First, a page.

On December 5th I had a background gig at Manchester Art Gallery. Those of you who know Manchester will be aware that there is very little parking around there. Pretty much none in fact. So I thought it would be a clever idea to get an estate car taxi to take me there – what could possibly go wrong?

I called the taxi company at least twice during the day to check the booking, 5pm estate car taxi to the city centre. Emphasis on the estate car part. Five o’clock rolls around, no taxi. At quarter past my phone rings to let me know the taxi’s outside, so I trundle out with the harp and all my bags.

It’s not an estate car.

Cue one diva-strop.

Car goes away, angry phone call to Radio Cars, an estate finally arrives. I’m now behind schedule. Trying to hold it together.

I arrange with the driver that he’ll come and pick me up after I’ve finished playing so I don’t have to go through that again. I’ve been asked to play downstairs in the foyer. But all that happens is people come in, hang up their coats, and head off upstairs to the party.

I’m providing music for the hanging up of coats. This has to be a new low.

Fast forward to the end of my set. No taxi.

Cue another massive diva-strop (I’m getting good at these) and phone call to Radio Cars “Yes, it’s the lady with the harp” to request an estate asap.

Taxi turns up, it’s not an estate.

By now I’m rather upset, I finished playing an hour ago and have gone nowhere. Another strop, another phone call and the driver who stood me up sheepishly apologises for not showing up when he said he would, and takes me home, where a party is currently underway, that I am hosting, that I am also very very late for.

Time to start drinking.

Luckily, by comparison the next few days went very smoothly. An hour of background music in Middlewich for a community Christmas buffet-type-thing (I had a lot of the cakes, they were excellent). Then on the Sunday I had the first Ceremony of Carols of the year down in Wilmslow – conducted by Lloyd Buck.

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The Ceremony of Carols is a very special piece – written by Benjamin Britten. I’m sure it is special to many harpists, it’s just for treble voices and harp – although it has been arranged for a full choir.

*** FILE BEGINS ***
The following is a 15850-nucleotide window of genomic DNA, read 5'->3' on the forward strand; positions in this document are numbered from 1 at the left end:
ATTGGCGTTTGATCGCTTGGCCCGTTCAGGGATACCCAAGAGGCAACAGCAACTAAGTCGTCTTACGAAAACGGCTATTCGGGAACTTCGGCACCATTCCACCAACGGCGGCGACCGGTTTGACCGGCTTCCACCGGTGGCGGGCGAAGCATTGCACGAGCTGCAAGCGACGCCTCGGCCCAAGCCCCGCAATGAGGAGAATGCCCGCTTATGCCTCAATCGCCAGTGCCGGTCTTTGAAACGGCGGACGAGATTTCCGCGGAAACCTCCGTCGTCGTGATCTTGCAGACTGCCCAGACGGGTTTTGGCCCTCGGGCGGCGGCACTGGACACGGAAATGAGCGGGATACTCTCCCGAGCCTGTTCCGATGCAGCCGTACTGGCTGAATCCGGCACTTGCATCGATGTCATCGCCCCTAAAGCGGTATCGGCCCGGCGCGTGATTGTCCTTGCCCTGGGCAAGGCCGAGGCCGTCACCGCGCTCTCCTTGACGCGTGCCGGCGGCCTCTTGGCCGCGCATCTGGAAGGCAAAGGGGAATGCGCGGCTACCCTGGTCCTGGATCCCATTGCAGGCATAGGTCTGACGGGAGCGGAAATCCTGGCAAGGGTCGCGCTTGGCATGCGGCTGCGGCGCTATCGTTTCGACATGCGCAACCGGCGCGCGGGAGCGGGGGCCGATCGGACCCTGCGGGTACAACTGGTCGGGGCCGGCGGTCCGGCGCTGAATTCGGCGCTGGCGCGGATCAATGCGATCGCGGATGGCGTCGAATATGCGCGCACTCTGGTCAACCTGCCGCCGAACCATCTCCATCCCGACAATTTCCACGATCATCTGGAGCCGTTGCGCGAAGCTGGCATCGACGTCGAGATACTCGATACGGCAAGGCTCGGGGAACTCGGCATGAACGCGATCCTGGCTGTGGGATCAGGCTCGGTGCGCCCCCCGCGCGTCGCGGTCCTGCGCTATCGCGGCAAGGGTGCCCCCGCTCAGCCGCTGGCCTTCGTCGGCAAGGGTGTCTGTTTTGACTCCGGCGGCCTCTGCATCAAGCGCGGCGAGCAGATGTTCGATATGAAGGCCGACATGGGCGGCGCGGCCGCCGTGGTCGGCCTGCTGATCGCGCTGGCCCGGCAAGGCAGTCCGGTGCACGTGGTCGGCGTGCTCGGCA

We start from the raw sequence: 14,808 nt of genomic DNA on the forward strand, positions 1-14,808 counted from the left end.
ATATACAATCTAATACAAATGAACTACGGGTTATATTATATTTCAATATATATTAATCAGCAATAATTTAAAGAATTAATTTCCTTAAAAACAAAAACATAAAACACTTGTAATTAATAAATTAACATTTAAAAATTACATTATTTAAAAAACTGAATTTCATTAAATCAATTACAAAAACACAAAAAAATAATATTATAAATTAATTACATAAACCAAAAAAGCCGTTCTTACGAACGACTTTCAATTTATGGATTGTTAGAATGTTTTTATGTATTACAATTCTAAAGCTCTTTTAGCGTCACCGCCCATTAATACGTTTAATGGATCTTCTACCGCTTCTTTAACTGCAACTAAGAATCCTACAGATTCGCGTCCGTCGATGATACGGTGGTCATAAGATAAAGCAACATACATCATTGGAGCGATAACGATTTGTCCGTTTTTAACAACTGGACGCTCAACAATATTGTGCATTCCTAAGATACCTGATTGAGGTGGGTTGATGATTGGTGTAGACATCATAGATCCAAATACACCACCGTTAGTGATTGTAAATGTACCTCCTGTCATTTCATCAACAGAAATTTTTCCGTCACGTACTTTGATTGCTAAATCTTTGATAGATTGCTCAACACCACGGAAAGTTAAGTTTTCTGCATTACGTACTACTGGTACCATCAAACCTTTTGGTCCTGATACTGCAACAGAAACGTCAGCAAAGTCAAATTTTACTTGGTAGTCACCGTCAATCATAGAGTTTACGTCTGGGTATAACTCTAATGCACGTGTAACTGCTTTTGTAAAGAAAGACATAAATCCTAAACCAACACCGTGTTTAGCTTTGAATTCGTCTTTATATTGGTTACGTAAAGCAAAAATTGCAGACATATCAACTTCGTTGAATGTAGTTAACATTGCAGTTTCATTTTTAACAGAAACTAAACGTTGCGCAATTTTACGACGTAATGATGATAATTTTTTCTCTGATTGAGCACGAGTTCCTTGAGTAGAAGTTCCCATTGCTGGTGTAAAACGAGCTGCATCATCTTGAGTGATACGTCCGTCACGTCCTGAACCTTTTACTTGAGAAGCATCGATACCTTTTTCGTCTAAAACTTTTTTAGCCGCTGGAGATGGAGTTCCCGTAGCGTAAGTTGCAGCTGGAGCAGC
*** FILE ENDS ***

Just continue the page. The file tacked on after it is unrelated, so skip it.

The following weekend also had engagements on both days, so I decided to get my first ever spray tan in preparation (even my winter foundation for very pasty skin is now looking quite orange on me – I need some sun asap) I went for the lightest tan you can have (they call it ‘Glow’) and yea, it was fun for a few days, until it started coming off. In patches. Starting with my hands. Bad times.

Anyway

On Saturday 13th December I was playing for a wedding banquet, in a marquee. A marquee in December? Sounds crazy but was in fact surprisingly cosy. Who knew?

The following day  I headed over to attend York’s Annual Community Carol Concert. My dad has been conducting this event for decades. It usually attracts a crowd in the region of 1,500 and raises money for several good causes in and around York. They get a school band, a couple of school choirs, a church choir and a ‘novelty item’ (in 2013 it was my Harp Quartet CLOUDS) and we spend an afternoon together singing carols and being entertained by the wonderful Revd Andrew Foster. Father Christmas usually makes an appearance to hand out sweets. I honestly can’t say enough good things about this wonderful event. Long live YACCC!

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We are now half-way through the month, almost there. Believe it or not December 2014 was comparatively quiet for me… I’ve had much busier Christmas seasons – I’ve also had quieter ones where I’ve had to live on frozen vegetables with rice due to lack of money. 2014 was a very happy medium, except for the fact that I’m pretty sure I had a chest infection (or just the worst cough of my life) and sounded like I was dying for the whole month.

On Friday 19th December it was time to head over to York again for the Masonic Carol Service that I always play for – this time I brought my own page-turner with me. Doesn’t he scrub up well?

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This is another lovely event that takes place every year. We have a small service of lessons and carols, then claim a glass of sherry or three and head downstairs for a Christmas Dinner with all the trimmings. Just what we need. The evening then always finishes with my parents reading from Charles Dickens’ A Christmas Carol. It’s predictable, it’s the same every year, but we love it and for me this evening is what starts Christmas off.

Saturday, 20th December was my final gig of 2014, and it was a Ceremony of Carols (what else?) in Rochdale.

Cantare Programme